Ups and Downs
Jack Wyatt heard the noise behind him, and it sounded like a race car engine. He knew that deep, grinding, throaty rattle. It sounded like a Pro Stock car.
But no, it couldn't be. He was cruising leisurely through an industrial park in Mooresville, North Carolina, gawking at some of the NASCAR shops. The IHRA Nitro Funny Car driver's eyes darted to his rear-view mirror, and in the midst of the overwhelming circle-track splendor -- Pro Mod wizard Jim Oddy just had shown him a $40 million team headquarters -- he saw NHRA Pro Stock dominator Greg Anderson on his tail -- in his new Pontiac GXP. Anderson was driving from his garage to the eighth-mile test track just a few yards away.
"Looking at all the NASCAR shops, that humbled me," Wyatt said. "One team has 35 cars. Good grief! And a shop that costs $40 million to build -- How can you spend $40 million?!"
Wyatt is a quiet, hard-working man from Corydon, Iowa, who lives simply and within his means. But he's liable to show up in the darndest places.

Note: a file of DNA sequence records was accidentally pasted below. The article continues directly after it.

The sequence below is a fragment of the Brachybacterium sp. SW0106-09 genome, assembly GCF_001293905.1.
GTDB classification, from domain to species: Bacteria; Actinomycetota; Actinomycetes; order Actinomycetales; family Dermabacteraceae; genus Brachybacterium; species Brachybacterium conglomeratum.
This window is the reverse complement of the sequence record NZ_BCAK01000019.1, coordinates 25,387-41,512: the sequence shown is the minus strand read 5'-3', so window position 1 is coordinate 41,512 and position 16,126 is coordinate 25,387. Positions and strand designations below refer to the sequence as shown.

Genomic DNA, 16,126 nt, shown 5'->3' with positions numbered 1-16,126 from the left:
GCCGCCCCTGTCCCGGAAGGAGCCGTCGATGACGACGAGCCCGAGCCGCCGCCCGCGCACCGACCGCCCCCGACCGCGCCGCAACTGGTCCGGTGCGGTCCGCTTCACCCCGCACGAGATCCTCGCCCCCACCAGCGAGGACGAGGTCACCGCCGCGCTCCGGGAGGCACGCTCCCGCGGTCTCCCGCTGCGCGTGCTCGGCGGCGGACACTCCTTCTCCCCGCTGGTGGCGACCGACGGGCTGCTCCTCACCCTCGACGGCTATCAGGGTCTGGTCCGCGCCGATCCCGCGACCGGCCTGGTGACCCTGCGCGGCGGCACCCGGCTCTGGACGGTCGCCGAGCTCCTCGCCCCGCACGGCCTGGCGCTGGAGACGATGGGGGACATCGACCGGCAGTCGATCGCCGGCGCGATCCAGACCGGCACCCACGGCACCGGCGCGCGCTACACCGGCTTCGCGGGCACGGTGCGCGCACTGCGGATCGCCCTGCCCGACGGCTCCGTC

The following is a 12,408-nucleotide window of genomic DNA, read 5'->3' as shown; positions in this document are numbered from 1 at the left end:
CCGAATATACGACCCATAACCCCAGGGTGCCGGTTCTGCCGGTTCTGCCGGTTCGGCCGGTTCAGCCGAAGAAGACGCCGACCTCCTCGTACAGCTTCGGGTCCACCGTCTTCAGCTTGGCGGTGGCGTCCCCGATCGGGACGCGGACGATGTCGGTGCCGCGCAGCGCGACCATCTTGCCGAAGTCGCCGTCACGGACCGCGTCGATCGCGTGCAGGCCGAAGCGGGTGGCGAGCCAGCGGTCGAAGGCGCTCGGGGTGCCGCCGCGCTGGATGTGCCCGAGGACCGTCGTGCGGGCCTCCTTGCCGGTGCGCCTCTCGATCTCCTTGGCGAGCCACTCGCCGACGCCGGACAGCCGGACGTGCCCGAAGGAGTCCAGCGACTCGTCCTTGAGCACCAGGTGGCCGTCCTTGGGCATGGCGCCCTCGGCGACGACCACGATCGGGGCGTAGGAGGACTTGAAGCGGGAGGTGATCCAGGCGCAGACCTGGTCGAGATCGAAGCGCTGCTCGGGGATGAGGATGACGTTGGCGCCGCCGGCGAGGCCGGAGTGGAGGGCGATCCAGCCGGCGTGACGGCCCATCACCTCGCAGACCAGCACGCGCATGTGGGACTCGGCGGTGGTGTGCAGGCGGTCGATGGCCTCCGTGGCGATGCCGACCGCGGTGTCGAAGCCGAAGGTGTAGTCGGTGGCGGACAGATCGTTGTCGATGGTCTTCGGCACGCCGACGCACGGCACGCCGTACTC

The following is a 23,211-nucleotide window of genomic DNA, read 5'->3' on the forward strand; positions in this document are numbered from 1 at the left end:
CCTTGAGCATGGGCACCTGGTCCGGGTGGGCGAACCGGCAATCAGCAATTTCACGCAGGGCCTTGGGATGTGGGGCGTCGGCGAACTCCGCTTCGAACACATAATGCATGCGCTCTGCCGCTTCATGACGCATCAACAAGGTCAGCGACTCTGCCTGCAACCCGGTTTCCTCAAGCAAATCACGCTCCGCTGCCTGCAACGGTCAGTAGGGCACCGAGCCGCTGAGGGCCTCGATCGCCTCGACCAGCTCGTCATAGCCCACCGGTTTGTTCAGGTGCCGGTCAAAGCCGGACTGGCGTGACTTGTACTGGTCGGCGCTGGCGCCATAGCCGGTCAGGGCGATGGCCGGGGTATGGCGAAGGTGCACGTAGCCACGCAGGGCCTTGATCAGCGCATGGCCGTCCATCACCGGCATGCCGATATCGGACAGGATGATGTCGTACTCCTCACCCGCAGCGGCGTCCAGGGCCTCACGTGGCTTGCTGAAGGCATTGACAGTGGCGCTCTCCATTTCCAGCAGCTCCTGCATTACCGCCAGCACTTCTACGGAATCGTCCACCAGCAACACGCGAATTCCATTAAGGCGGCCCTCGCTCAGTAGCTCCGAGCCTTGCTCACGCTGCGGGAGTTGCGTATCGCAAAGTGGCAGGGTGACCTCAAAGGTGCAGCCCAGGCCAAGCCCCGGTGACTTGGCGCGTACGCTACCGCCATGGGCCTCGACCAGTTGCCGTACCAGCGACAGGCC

Take, for example, why he was in Mooresville in the first place. This winter, he helped a friend deliver a fire truck from Norfolk, Virginia, to Galveston, Texas, where it was shipped out on a barge bound for Southeast Asia, for a small village in Vietnam. How times have changed. Vietnam was a place rife with war and heartache as Wyatt was transitioning from teenager to adult, and during that time, drag racing was a craze sweeping across America while NASCAR still transmitted "Hee Haw" vibes.
On the track, Wyatt has found himself in some unpredictable places. The journeyman driver, who like so many earnest drag racers, has struggled to build sustainable sponsorship through the years, has finished as runner-up to Dale Creasy Jr. in both seasons since the IHRA brought back the Nitro Funny Car class.